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Robert Sidaway (1758-1809) and Mary Marshall (1756-1849) Sydney’s first philanthropists?

Robert Sidaway (1758-1809) is the first person to be designated a philanthropist in the newspapers of colonial NSW. At his death in October 1809, the 51 year old was described as

one of the first inhabitants of this Colony; during his very long residence in which he ever supported the reputation of a true philanthropist, and in all other respects a valuable member of society, in which he was universally respected.[1]

In 1782, Robert had been convicted of theft and later of absconding from custody and was sentenced to transportation to NSW for life. He travelled on the Friendship as part of the First Fleet and was regarded as troublesome spending some time on the journey in irons. He received an absolute pardon on 27 September 1794. Robert was awarded a contract to be a baker for the troops and also received a liquor license so that he could run a public house. In 1796, he was operating the first theatre in Sydney which was eventually closed by the Governor as it was considered a corrupting influence. At this time, he also had a farm at the Field of Mars where he grew maize and wheat.[2] From very early in his time in the colony, at least from November 1789 when they worked together in Robert’s bake-house,[3] Robert had been living with ‘Mrs’ Mary Marshall (1756-1849) and she had become his common-law wife.[4]  In 1788, Mary had come as a convict in the First Fleet on the Lady Penrhyn having been convicted for stealing linen handkerchiefs in 1787 and sentenced to seven years transportation.[5] It appears that, with Mary’s assistance, Robert had managed to quickly establish himself within colonial life and was moderately well off and prosperous for, by 1797, he was said to have accumulated more than £3,000.[6]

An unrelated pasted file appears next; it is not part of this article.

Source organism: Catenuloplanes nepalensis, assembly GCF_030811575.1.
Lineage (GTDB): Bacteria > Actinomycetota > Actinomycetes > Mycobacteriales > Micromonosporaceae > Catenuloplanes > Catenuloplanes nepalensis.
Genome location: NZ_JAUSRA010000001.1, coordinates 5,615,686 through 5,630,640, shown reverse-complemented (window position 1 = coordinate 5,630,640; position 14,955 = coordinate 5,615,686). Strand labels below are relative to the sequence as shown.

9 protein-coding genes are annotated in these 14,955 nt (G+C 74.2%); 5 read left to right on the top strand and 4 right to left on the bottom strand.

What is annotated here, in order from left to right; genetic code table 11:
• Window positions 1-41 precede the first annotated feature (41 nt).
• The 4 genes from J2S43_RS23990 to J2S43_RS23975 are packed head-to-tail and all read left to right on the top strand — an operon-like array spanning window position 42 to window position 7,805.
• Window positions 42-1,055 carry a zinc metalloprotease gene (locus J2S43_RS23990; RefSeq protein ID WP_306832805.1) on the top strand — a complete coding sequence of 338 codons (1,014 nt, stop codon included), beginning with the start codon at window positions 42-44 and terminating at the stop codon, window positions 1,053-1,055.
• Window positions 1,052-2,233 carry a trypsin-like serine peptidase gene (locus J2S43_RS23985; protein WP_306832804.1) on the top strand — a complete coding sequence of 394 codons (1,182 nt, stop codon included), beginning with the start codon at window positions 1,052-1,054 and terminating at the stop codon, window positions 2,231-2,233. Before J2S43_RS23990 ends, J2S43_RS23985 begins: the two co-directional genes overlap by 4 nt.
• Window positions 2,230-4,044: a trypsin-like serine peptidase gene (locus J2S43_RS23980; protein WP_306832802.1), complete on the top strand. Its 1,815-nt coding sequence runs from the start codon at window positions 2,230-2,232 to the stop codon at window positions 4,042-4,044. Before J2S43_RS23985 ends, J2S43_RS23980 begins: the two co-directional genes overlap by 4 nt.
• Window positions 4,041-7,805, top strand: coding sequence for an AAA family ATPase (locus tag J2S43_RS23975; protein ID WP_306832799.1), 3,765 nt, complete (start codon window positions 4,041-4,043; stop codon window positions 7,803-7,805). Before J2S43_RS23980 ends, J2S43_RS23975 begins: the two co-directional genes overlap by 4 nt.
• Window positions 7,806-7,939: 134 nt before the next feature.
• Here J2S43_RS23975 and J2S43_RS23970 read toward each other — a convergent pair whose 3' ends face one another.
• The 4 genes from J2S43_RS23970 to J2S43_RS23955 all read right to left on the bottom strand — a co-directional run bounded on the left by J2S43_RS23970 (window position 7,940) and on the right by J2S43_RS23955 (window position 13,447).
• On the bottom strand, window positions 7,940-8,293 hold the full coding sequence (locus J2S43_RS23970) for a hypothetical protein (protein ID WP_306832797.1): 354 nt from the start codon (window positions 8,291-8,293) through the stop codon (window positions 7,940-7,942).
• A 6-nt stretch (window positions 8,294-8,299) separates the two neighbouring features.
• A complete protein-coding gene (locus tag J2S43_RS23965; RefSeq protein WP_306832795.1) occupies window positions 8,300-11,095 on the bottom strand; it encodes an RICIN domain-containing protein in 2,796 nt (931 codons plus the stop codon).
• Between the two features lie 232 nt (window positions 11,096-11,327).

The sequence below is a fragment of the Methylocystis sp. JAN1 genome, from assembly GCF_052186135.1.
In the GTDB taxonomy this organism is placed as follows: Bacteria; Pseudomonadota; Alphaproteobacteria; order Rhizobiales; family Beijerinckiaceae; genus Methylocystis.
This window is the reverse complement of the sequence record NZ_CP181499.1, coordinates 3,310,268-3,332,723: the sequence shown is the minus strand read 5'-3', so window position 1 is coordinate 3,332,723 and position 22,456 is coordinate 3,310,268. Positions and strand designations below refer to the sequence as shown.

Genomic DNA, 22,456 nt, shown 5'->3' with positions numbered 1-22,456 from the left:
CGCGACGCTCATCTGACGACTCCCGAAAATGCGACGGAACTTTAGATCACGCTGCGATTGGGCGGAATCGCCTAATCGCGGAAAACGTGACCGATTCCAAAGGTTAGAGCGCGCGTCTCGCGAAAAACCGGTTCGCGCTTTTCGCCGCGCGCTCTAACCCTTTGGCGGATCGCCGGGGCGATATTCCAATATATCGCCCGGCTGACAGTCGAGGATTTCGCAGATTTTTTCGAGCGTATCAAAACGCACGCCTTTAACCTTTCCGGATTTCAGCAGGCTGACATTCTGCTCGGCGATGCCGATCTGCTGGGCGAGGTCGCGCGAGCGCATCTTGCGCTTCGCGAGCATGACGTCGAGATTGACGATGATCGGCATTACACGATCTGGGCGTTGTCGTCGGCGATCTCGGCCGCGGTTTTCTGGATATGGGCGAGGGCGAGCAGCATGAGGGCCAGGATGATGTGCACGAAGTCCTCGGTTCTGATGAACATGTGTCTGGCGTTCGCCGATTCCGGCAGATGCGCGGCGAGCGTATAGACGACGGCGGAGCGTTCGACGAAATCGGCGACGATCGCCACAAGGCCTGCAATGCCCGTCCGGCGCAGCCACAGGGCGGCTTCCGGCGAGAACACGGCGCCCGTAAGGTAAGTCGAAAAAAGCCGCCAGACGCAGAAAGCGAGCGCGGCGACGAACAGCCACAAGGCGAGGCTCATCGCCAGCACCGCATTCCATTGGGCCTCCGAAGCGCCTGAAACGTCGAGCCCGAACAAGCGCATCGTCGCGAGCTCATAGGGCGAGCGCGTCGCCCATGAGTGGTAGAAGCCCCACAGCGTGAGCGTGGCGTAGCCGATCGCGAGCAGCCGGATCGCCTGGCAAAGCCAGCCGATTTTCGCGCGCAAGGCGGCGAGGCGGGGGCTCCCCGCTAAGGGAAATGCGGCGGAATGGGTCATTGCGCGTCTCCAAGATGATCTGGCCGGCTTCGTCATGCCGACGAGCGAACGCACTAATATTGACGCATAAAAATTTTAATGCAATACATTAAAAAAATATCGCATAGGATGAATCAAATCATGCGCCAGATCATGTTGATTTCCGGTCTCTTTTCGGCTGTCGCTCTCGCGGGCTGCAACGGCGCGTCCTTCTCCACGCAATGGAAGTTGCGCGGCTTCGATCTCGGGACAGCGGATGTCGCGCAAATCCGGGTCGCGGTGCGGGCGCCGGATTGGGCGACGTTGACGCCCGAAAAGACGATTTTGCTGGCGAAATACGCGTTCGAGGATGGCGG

An original playbill from Sidaway's theatre, dated 30 July 1796

An original playbill from Sidaway’s theatre, dated 30 July 1796

The wording of his death notice, designating Robert as a ‘philanthropist’, seems to indicate at least two things. Firstly, that he had a reputation as a philanthropist. The community view was that his philanthropy was not related to a single event, but that it was an attitude and activity over the considerable period of his time of residence in the colony. Secondly, that he was thought of as a ‘true’ philanthropist. This suggests that his philanthropy was regarded as genuine and not an activity with any ulterior motive. His philanthropy, together with that of Mary, could not have been expressed through any charitable organisation such as the Benevolent Society which only began in 1813, but must have been through their personal dealings.